Book Review: Embody

I recently finished reading the book Embody: Learning to Love Your Unique Body (and Quiet that Critical Inner Voice!).  The book is by Connie Sobczak, co-founder of the non-profit organization The Body Positive.

Embody is a beautiful book, woven with heart-wrenching stories and inspiring quotes, that teaches the five competencies of the Be Body Positive Model.  The competencies are:

  1. Reclaim Health
  2. Practice Intuitive Self-Care
  3. Cultivate Self-Love
  4. Declare Your Own Authentic Beauty
  5. Build Community

I loved this book.  In my experience, the ability to appreciate your body is often a rate-limiting step to rejecting the diet mentality and committing to a Health at Every Size® approach.  I highly recommend this book to anyone with a body!

Here are some of my favorite quotes from the book:

“Worrying too much about anything – be it calories, salt, cancer or cholesterol – is bad for you.  Loving optimistically, with pleasure, zest and commitment, is good.” – Robert Ornstein, PhD and David Sobel, MD, Healthy Pleasures

“Everything in moderation, including excess.”

“You, yourself, as much as anybody in the entire universe, deserve your love and affection.” – The Buddha

“We are, each and every one of us, a physical miracle… and gratitude is a healing force.”

“Your body allows you to be here on Earth, which is an excellent reason to celebrate it, care for it well, and give it love as often as you possibly can.”

Listen to your body, love your body, and choose to see the beauty in yourself and in others.  You only get one life to live, and one body in which to live it.

See more of my top recommended books.

Health At Every Size and HAES are registered trademarks of the Association for Size Diversity and Health and used with permission.


Why I am adopting a Health at Every Size® approach

After nearly five years, I have decided to leave my job in medical weight management to practice a Health at Every Size® (HAES®) approach.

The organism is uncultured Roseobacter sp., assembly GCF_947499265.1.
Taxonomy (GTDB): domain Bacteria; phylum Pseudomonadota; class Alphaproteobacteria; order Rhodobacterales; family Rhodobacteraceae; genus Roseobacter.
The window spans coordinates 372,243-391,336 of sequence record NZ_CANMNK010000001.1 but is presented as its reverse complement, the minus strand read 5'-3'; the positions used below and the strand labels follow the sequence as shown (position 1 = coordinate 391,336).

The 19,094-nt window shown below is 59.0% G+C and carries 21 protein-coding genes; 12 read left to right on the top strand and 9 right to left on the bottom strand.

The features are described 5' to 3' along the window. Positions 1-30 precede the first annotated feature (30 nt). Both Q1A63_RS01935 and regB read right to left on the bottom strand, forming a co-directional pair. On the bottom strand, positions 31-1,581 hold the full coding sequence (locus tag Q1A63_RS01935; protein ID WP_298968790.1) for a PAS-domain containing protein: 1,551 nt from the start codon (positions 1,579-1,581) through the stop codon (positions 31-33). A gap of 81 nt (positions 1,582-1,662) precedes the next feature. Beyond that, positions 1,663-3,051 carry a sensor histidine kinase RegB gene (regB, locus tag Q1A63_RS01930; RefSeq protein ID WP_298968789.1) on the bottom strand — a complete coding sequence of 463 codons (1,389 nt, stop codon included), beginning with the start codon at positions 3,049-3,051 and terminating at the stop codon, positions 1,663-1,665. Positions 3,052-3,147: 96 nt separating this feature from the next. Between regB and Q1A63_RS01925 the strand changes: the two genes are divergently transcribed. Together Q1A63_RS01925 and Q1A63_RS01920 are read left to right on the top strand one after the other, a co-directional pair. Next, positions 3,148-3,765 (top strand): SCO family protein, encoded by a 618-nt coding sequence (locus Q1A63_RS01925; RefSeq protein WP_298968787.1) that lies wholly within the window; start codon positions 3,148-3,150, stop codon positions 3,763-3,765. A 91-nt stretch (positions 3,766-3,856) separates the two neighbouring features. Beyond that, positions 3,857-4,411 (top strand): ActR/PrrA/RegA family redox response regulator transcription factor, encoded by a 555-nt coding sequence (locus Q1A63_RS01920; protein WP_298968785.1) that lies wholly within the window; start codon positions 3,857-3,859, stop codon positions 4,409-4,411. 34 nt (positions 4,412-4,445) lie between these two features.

Here’s why:

Dieting does more harm than good.  Research shows that dieting is more likely to lead to weight gain than weight loss.  A review of 31 weight loss studies found that dieting was ineffective at producing long term weight loss, and one-third to two-thirds of dieters gained more weight than they lost (Mann et al, 2007).  Calorie restriction leads to preoccupation with food, binge eating and weight obsession.

Weight loss messages contribute to weight stigma.  Weight loss messages perpetuate the idea that anyone can lose weight, and that “overweight” people are lazy or lack willpower. In reality, weight is determined by a complex interaction between genes, environment and social influences. Once a set-point weight range is established, the brain works hard to defend it (Sumatran and Proietto, 2013).  Size diversity should be respected and embraced, just like other types of diversity.

Weight loss is not necessary for health improvement.  People who exercise regularly, eat a healthy diet, and practice other forms of self-care can improve their health, without losing weight (Matheson et al. 2012; Schaefer and Magnuson, 2014.)

What is HAES?

The Health at Every Size approach emphasizes:

  1. Weight Inclusivity: Accept and respect the inherent diversity of body shapes and sizes and reject the idealizing or pathologizing of specific weights.